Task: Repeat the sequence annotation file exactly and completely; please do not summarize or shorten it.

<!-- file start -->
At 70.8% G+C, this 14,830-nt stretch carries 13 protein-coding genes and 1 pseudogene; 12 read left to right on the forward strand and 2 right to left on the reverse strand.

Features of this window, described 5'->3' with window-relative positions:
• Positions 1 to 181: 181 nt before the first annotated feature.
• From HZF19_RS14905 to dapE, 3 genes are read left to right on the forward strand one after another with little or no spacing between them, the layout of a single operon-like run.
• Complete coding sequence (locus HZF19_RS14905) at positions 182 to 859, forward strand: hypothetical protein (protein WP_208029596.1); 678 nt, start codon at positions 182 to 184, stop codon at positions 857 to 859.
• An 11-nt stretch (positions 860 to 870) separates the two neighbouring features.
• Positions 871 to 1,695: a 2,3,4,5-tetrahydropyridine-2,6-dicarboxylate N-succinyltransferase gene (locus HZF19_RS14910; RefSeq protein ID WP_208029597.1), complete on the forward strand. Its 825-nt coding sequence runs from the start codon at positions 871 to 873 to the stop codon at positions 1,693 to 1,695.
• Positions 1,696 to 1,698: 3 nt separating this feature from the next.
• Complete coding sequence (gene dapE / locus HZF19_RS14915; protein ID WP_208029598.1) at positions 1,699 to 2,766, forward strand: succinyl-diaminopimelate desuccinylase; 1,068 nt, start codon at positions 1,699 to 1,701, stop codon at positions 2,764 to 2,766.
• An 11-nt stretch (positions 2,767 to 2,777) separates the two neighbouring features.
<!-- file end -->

At 70.8% G+C, this 14,830-nt stretch carries 13 protein-coding genes and 1 pseudogene; 12 read left to right on the forward strand and 2 right to left on the reverse strand.

Features of this window, described 5'->3' with window-relative positions:
• Positions 1 to 181: 181 nt before the first annotated feature.
• From HZF19_RS14905 to dapE, 3 genes are read left to right on the forward strand one after another with little or no spacing between them, the layout of a single operon-like run.
• Complete coding sequence (locus HZF19_RS14905) at positions 182 to 859, forward strand: hypothetical protein (protein WP_208029596.1); 678 nt, start codon at positions 182 to 184, stop codon at positions 857 to 859.
• An 11-nt stretch (positions 860 to 870) separates the two neighbouring features.
• Positions 871 to 1,695: a 2,3,4,5-tetrahydropyridine-2,6-dicarboxylate N-succinyltransferase gene (locus HZF19_RS14910; RefSeq protein ID WP_208029597.1), complete on the forward strand. Its 825-nt coding sequence runs from the start codon at positions 871 to 873 to the stop codon at positions 1,693 to 1,695.
• Positions 1,696 to 1,698: 3 nt separating this feature from the next.
• Complete coding sequence (gene dapE / locus HZF19_RS14915; protein ID WP_208029598.1) at positions 1,699 to 2,766, forward strand: succinyl-diaminopimelate desuccinylase; 1,068 nt, start codon at positions 1,699 to 1,701, stop codon at positions 2,764 to 2,766.
• An 11-nt stretch (positions 2,767 to 2,777) separates the two neighbouring features.